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2024’s P.E.A. Award winners

This year’s top eco warriors named at glittering green-carpet reception The Savoy London
Katie Hill - Editor-in-Chief, My Green Pod
P.E.A. Awards ceremony 2024

Main image: P.E.A. Awards found Jarvis Smith at the P.E.A. Awards ceremony 2024, The Savoy. Photo credit Radski Photography

This evening (25 June), the winners of 2024’s P.E.A. (People. Environment. Achievement.) Awards, in association with OMMM, were announced at a glamorous ceremony attended by leading lights in the sustainability sector.

The event, hosted by Hugh Fearnley-Whittingstall at London’s Savoy Hotel, was part of London Climate Week (22-30 June) – the world’s largest city-based climate change festival.

Celebrating achievement

Winner’s of this year’s P.E.A. Awards, now in their 14th year, were not restricted to London; pioneers from across the globe were recognised for their tireless and inspiring efforts to flip the script and demonstrate that sustainable business is good for bottom lines as well as the planet.

Winners were celebrated in sectors ranging from Arts and Energy to Influencers and Indigenous Communities.

A new Lifetime Achievement Award was launched this year to recognise an individual who has made it their life’s work to effect positive change for the planet, without waiting for traditional ‘leaders’ to smooth the way. The shortlist comprised Chris Packham, Professor David Hill and John Burton, who won the award.

‘John Burton was one of the most important figures in helping to save vast areas of land across the world in order to protect wildlife, nature and its communities’, explained P.E.A. Awards founder Jarvis Smith. ‘The single greatest act we can do is protect the land and the people who care for it. That is why we are raising money tonight for the Amazon rainforest in John Burton’s name. We do have time – but not much!’

The awards ceremony

For 14 years the P.E.A. Awards has provided a glamorous night of great food, inspirational company, first-class entertainment and free-flowing drinks. This year was no different, with an award-winning plant-based menu and vegan wines, plus zero-alcohol drinks, from The Savoy.

This year, a silent auction was held to raise money for the World Land Trust’s John Burton Memorial fund and Amazon for Life, to protect Indigenous communities and conserve wildlife in the Amazon rainforest.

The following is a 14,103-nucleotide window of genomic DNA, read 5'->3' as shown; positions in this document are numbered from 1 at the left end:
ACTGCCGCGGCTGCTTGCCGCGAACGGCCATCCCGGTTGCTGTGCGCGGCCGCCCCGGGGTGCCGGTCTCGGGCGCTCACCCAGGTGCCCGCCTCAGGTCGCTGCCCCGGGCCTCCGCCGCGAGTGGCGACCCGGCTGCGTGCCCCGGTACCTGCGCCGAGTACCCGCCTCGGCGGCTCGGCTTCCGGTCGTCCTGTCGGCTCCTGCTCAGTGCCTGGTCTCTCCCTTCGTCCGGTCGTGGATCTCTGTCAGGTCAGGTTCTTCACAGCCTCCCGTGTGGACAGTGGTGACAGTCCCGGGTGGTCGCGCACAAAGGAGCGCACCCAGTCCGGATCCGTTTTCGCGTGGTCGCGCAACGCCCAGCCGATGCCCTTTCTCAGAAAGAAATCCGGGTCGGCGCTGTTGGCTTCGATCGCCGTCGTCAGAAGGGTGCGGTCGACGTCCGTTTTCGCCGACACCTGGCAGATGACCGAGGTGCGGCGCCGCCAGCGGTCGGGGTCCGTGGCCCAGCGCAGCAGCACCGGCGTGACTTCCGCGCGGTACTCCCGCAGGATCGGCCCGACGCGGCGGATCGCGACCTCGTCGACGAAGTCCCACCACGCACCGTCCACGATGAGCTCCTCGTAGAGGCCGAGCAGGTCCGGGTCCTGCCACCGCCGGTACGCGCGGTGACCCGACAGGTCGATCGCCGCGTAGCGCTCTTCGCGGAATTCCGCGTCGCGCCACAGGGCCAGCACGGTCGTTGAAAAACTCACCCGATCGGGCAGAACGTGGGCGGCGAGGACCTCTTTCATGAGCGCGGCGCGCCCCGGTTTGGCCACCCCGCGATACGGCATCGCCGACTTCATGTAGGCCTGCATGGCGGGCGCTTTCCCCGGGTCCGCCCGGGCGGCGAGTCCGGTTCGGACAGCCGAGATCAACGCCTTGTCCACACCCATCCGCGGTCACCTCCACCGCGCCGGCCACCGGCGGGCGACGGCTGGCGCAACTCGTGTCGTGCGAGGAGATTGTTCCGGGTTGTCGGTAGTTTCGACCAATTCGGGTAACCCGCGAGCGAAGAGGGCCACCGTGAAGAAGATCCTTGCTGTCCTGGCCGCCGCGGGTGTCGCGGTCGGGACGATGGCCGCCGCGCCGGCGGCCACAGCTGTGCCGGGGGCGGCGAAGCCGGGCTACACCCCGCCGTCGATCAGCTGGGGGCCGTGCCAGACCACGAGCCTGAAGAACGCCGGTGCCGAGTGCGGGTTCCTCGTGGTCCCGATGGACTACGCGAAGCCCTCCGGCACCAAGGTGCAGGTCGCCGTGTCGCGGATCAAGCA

Auction lots ranged from a two-night stay in The Savoy with afternoon tea to a signed and framed photo of David Attenborough (winner of 2020’s Eco-Hero of the Decade P.E.A. Award) and art by Lama Tashi Norbu, a contemporary Tibetan artist trained at the court of His Holiness the Dalai Lama, that was created live over the course of the evening.

Guests were also given an opportunity to sponsor baru and cashew nut trees in Bolivia to help support the Amazon for Life restoration project and balance guests’ personal or business carbon footprints. Each tree sequesters around 25kg of carbon each year, supports the growth of a superfood and generates an income for the local communities and Indigenous people in the Bolivian Amazon Rainforest, all managed by Amazon for Life.

P.E.A. Award winners received handmade, bespoke trophies created by the extremely talented Katie Weiner, who is renowned for finding vintage treasures and combining them with upcycled materials to stunning aesthetic effect.

2024’s all-female judging panel comprised Cat Fletcher, Emily Cromwell, Jayn Sterland, Jo Wood, Jordan Brompton, Katie Hill, Ruth Easter and Stephanie Jordan.

2024’s P.E.A. Award winners


: Ben and Ciara, Going Green Media
This media company highlights green projects and solutions from across the globe, spotlighting incredible people, projects and innovations that are actively making our world a greener place, and sharing their journeys with their ever-growing audience of over 300,000 individuals.

Runners-up: Dewi in the Deep (team); Earth Minutes (team); Forest Without Frontiers (team); Janina Rossiter, 1, 2, 3, Who’s Cleaning The Sea?

Sponsored by Deloitte

Winner: Eleni Polychroniadou, Sintali